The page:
Confusion over Jesus’ death still exists today. Those who think that Jesus was just a religious leader, or a moral example can’t help but see His death as a waste. Jesus was cut down in the prime of his life and his full potential was never filled. Those who believe that Jesus was both the Son of God and the Son of Man have a different perspective. They know that His death was a great gift as God bridged the gap between heaven and earth.

3. People who make a profession of faith without follow through (8:31)

Verse 30 says, “Many people came to believe in Him.” At first glance, this seems like a positive statement, it may not be so positive in this context. Jesus explained that genuine faith goes deeper than an outward statement. It takes obedience and consistency to show that you are really a follower of Jesus.

Genuine faith results in genuine freedom in the way a flashlight allows you to move through unfamiliar terrain without hurting yourself. Our community is full of people with a superficial understanding of faith. There are about 30k people who live within a 3-mile radius of our church.

4. People who are blind to their own sin (8:33).

The Jews claimed they had “never been enslaved to anyone.” This claim was historically inaccurate. At one time or another, the Jews have been enslaved or controlled by Egypt, Assyria, Babylonia, Media-Persia, Macedonia, Syria, and Rome. The Feast of Tabernacles was a reminder of their liberation from Egypt.[2] The Jews were as blind about their political situation they were about their spiritual situation.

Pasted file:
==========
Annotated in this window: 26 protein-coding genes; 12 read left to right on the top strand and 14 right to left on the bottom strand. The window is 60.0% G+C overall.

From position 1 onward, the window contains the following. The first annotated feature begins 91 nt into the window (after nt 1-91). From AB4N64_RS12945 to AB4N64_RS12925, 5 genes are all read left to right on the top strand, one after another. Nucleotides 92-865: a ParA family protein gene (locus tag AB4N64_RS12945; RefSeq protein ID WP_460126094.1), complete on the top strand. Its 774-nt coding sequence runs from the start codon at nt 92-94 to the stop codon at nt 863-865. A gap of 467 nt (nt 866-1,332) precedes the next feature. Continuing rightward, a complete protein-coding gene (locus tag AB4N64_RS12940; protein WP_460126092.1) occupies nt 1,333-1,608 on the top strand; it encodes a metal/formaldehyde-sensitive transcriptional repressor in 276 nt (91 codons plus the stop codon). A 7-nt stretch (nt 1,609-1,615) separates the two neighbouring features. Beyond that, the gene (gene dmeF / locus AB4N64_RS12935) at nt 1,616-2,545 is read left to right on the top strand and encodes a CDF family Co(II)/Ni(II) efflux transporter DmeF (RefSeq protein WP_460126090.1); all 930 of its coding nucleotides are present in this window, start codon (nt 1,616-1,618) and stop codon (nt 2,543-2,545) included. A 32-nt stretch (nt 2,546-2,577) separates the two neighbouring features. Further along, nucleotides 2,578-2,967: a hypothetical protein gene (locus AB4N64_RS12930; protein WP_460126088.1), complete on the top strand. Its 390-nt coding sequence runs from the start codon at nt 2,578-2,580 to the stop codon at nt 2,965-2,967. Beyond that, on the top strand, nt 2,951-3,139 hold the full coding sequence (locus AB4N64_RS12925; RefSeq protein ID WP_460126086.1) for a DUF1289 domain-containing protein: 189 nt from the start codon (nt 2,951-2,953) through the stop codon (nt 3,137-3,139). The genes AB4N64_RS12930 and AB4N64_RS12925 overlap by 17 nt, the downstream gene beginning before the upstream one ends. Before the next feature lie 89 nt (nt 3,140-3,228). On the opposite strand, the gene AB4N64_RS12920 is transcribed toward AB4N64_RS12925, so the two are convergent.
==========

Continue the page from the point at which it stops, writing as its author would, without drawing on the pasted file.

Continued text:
Blindness can be dangerous when you are in denial. A 67-year-old woman went in for cataract surgery and received quite a shock. The woman had worn disposable contacts for 35 years. From time to time, she couldn’t find her lens in her right eye to remove it, so she figured she’d dropped it somewhere. When she went in for cataract surgery, the doctor found a “blue mass” made up of 27 contact lenses that had been left in her eye.

5. People who worship their religious traditions (8:53).

The Jews were offended at the idea that Jesus was greater than Abraham. They were proud of their ethnic and religious heritage. They were so fiercely protective of the rituals and traditions associated they couldn’t imagine anything different.

Jesus claimed to be the God who blessed Abraham. In Genesis. 12:1-3, God promised to bless the whole world through Abraham. Jesus claimed that promise had finally come true through Him.

Resistance to change is one indication of misplaced worship. Some people put their fain in faith and the outward observances of that faith. They worship Christianity instead of the Christ that makes Christianity possible.

John 8 serves as a warning. The people in this passage aren’t heathens, pagans, or atheists, they’re religious people gathered for a 7-day religious feast! They have faith, but it’s not saving faith because it’s not focused on the only One who can save.

[1]Wellum, Stephen J. (2016). God the Son Incarnate (p. 42) Wheaton, IL: Crossway.

[2]Borchert, G. L. (1996). John 1–11(Vol. 25A, p. 303). Nashville: B & H Publishers.

Photo by Aaron Burden on Unsplash